2 March 2013, 07:38

Obama signs order to begin spending cuts

Obama signs order to begin spending cuts

President Barack Obama has signed an order authorizing the government to begin cutting $85 billion from federal accounts, officially enacting across-the-board reductions that he opposed but failed to avert.

Obama acted Friday, the deadline for the president and Congress to avoid the steep, one-year cuts.

Obama has insisted on replacing the cuts, known as a "sequester" in government budget language, with tax increases and cuts spread out over time. Republicans have rejected any plan that included tax revenue.

The government says the reductions will soon result in furlough notices to government employees and will trim government spending on defense contracts and in domestic government programs. Active military personnel and anti-poverty and low-income assistance programs are largely protected from the cuts.

Obama convinced US will deal with sequestration, but with detriment to national economy

President Barack Obama is convinced the U.S. will overcome effects of sequestration, but not without damage to the national economy.He was speaking at a White House press conference.“This is not going to be an apocalypse I think, as some people said. It's just dumb. It's going to hurt people” – he said.

According to him, the consequences of the cuts kicking in this month will impact Americans who belong to the middle class. "This will cause a chain reaction affecting the entire economy. We shall lose about 750,000 jobs, while we need to be creating jobs as soon as possible", - said the head of state.

The automatic budget sequestration begins after March 1st, presupposing spending cuts worth $ 1.2 trln over the next ten years, and $ 85 bln by the end of the current fiscal year.

President Obama and congressional leaders failed fiscal talks

The US government stumbled headlong on Friday toward wide-ranging spending cuts that threaten to hinder the nation's economic recovery, after President Barack Obama and congressional leaders failed to find an alternative budget plan.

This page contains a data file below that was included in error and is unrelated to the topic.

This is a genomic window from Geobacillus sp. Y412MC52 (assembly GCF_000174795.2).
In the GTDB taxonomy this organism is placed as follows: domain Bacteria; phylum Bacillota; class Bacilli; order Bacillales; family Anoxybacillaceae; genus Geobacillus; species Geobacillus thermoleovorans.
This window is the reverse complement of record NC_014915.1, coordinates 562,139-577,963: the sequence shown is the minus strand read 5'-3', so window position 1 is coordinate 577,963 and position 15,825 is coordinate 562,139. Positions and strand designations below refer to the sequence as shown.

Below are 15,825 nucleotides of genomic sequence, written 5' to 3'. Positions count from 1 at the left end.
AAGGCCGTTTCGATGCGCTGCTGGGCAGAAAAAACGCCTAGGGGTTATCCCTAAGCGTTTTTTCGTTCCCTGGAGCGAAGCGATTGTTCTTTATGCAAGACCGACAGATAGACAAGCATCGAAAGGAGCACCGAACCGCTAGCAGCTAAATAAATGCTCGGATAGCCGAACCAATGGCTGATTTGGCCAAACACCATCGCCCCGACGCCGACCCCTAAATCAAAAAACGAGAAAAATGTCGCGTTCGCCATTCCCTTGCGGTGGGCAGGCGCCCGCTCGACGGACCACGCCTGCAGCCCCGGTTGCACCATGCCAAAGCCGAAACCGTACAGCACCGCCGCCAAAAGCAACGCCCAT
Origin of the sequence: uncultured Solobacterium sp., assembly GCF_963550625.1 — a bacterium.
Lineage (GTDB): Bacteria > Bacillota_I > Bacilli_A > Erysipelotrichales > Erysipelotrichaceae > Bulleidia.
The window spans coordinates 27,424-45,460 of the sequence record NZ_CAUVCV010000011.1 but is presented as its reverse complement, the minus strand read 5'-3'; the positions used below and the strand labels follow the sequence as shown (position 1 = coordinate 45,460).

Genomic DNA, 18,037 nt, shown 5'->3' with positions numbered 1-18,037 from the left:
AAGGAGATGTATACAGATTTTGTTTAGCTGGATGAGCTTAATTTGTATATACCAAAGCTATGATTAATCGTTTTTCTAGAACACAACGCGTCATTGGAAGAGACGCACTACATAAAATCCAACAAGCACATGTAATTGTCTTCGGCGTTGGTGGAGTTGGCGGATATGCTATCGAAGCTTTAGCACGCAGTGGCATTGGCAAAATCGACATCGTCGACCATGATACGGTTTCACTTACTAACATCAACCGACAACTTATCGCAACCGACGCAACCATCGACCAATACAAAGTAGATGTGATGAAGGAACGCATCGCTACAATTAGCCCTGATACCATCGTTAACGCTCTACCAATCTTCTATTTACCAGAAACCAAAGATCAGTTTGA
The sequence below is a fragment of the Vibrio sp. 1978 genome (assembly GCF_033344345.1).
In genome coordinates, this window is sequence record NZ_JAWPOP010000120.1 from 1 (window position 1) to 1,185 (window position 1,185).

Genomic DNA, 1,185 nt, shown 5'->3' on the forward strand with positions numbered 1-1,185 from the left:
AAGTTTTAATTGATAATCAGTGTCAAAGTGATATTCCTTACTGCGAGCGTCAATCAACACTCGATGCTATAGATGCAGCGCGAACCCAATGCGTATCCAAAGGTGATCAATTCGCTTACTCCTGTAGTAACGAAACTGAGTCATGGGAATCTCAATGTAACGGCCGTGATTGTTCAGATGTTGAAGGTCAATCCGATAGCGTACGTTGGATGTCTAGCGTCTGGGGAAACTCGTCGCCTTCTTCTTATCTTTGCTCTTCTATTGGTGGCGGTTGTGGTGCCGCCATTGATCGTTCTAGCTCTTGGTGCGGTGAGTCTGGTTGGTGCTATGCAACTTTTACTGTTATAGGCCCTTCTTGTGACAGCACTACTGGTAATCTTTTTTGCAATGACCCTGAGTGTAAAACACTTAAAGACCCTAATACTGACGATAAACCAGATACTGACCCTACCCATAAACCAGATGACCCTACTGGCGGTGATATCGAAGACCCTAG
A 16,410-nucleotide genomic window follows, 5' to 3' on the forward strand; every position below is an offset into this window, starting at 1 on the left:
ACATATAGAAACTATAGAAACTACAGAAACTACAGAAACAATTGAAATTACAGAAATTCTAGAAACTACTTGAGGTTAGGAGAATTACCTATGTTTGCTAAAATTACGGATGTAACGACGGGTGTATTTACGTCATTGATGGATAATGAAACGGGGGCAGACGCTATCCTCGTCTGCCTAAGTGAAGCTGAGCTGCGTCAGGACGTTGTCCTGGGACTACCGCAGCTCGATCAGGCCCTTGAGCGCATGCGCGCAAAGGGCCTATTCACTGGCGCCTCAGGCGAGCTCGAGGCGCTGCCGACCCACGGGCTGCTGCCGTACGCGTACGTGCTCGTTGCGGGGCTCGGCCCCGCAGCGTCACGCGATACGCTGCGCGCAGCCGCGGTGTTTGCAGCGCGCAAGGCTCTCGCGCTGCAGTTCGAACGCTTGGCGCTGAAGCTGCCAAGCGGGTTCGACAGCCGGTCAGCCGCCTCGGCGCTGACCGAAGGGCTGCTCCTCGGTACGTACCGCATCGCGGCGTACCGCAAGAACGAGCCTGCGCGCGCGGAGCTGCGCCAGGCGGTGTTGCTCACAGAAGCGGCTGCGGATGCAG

The inflexible plan, locked in during a bout of deficit-reduction fever in 2011, initiates time-released cuts that can only be halted by agreement between Congress and the White House.

A deal proved elusive in talks at the White House on Friday, meaning that government agencies will now begin to hack a total of $85 billion from their budgets between now and October 1.

Democrats predict these cuts could soon cause air traffic delays, furloughs for hundreds of thousands of federal employees and disruption to education and law enforcement.

The full brunt of the automatic cuts will be borne over seven months, and Congress can stop them at any time if the two parties agree on how to do so.

But Obama was resigned to budgets shrinking.

Given the absence of a deal, Obama is required by midnight to issue an order to federal agencies to reduce their budgets in a process known as "sequestration." The White House budget office must send a report to Congress detailing the spending cuts.

The stalemate in Washington didn't appear to affect U.S. stocks, with the Dow Jones Industrials up 45 points shortly after midday on Friday, recovering from earlier losses on encouraging manufacturing data.

Obama blames republicans for failure to avert spending cuts

President Barack Obama heaped blame on Republicans on Friday for the failure to break a deadlock in efforts to avert looming automatic spending cuts and warned that a "ripple effect" would start hurting the middle class and the overall US economy.

In a news conference after talks with congressional leaders, Obama said he hoped that Republicans, after hearing complaints from their constituents about the impacts of the cuts, will come back to the bargaining table. He predicted this would take two weeks to two months.

The president rejected a reporter's suggestion that he could force Republicans to remain at the White House until they reach an agreement.

"I'm not a dictator, I'm the president," he said.